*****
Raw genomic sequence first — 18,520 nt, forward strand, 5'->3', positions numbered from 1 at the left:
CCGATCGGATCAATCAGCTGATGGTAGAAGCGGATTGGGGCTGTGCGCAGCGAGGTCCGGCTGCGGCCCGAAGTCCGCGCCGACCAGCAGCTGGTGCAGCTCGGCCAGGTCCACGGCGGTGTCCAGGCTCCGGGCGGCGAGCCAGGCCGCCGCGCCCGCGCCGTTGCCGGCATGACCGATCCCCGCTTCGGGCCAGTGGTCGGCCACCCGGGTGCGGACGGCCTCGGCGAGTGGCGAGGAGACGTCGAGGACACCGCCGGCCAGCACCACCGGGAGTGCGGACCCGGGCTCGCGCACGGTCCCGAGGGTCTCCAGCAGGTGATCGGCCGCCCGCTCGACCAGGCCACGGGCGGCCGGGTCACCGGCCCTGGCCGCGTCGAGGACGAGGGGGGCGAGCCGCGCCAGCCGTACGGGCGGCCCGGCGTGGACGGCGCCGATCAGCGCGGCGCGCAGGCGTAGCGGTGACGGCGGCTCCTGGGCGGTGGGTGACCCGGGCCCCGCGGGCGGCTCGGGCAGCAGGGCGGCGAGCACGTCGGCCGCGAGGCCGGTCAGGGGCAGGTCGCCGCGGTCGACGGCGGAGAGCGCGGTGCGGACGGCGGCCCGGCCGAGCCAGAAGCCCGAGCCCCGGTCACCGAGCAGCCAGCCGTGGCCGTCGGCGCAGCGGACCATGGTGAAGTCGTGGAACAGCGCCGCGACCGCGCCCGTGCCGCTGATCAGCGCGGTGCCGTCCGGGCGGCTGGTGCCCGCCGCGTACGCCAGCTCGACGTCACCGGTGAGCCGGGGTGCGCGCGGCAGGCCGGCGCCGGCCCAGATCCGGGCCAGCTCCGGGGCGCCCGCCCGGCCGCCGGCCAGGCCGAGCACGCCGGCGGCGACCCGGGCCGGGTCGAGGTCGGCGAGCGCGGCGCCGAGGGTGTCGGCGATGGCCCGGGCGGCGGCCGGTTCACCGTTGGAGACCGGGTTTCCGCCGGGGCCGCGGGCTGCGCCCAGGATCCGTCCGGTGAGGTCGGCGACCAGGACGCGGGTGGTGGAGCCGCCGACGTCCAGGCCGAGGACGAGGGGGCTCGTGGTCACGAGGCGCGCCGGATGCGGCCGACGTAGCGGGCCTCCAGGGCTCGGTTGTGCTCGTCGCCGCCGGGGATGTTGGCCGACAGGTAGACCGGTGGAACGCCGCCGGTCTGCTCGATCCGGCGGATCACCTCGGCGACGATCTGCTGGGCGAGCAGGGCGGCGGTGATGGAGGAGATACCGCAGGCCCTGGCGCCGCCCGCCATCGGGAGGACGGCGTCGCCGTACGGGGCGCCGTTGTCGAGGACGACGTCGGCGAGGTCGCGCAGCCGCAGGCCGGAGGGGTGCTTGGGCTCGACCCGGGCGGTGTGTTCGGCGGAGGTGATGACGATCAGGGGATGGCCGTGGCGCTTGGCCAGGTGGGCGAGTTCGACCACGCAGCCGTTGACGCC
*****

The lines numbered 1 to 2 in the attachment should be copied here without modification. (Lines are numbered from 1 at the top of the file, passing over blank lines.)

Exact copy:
Raw genomic sequence first — 18,520 nt, forward strand, 5'->3', positions numbered from 1 at the left:
CCGATCGGATCAATCAGCTGATGGTAGAAGCGGATTGGGGCTGTGCGCAGCGAGGTCCGGCTGCGGCCCGAAGTCCGCGCCGACCAGCAGCTGGTGCAGCTCGGCCAGGTCCACGGCGGTGTCCAGGCTCCGGGCGGCGAGCCAGGCCGCCGCGCCCGCGCCGTTGCCGGCATGACCGATCCCCGCTTCGGGCCAGTGGTCGGCCACCCGGGTGCGGACGGCCTCGGCGAGTGGCGAGGAGACGTCGAGGACACCGCCGGCCAGCACCACCGGGAGTGCGGACCCGGGCTCGCGCACGGTCCCGAGGGTCTCCAGCAGGTGATCGGCCGCCCGCTCGACCAGGCCACGGGCGGCCGGGTCACCGGCCCTGGCCGCGTCGAGGACGAGGGGGGCGAGCCGCGCCAGCCGTACGGGCGGCCCGGCGTGGACGGCGCCGATCAGCGCGGCGCGCAGGCGTAGCGGTGACGGCGGCTCCTGGGCGGTGGGTGACCCGGGCCCCGCGGGCGGCTCGGGCAGCAGGGCGGCGAGCACGTCGGCCGCGAGGCCGGTCAGGGGCAGGTCGCCGCGGTCGACGGCGGAGAGCGCGGTGCGGACGGCGGCCCGGCCGAGCCAGAAGCCCGAGCCCCGGTCACCGAGCAGCCAGCCGTGGCCGTCGGCGCAGCGGACCATGGTGAAGTCGTGGAACAGCGCCGCGACCGCGCCCGTGCCGCTGATCAGCGCGGTGCCGTCCGGGCGGCTGGTGCCCGCCGCGTACGCCAGCTCGACGTCACCGGTGAGCCGGGGTGCGCGCGGCAGGCCGGCGCCGGCCCAGATCCGGGCCAGCTCCGGGGCGCCCGCCCGGCCGCCGGCCAGGCCGAGCACGCCGGCGGCGACCCGGGCCGGGTCGAGGTCGGCGAGCGCGGCGCCGAGGGTGTCGGCGATGGCCCGGGCGGCGGCCGGTTCACCGTTGGAGACCGGGTTTCCGCCGGGGCCGCGGGCTGCGCCCAGGATCCGTCCGGTGAGGTCGGCGACCAGGACGCGGGTGGTGGAGCCGCCGACGTCCAGGCCGAGGACGAGGGGGCTCGTGGTCACGAGGCGCGCCGGATGCGGCCGACGTAGCGGGCCTCCAGGGCTCGGTTGTGCTCGTCGCCGCCGGGGATGTTGGCCGACAGGTAGACCGGTGGAACGCCGCCGGTCTGCTCGATCCGGCGGATCACCTCGGCGACGATCTGCTGGGCGAGCAGGGCGGCGGTGATGGAGGAGATACCGCAGGCCCTGGCGCCGCCCGCCATCGGGAGGACGGCGTCGCCGTACGGGGCGCCGTTGTCGAGGACGACGTCGGCGAGGTCGCGCAGCCGCAGGCCGGAGGGGTGCTTGGGCTCGACCCGGGCGGTGTGTTCGGCGGAGGTGATGACGATCAGGGGATGGCCGTGGCGCTTGGCCAGGTGGGCGAGTTCGACCACGCAGCCGTTGACGCC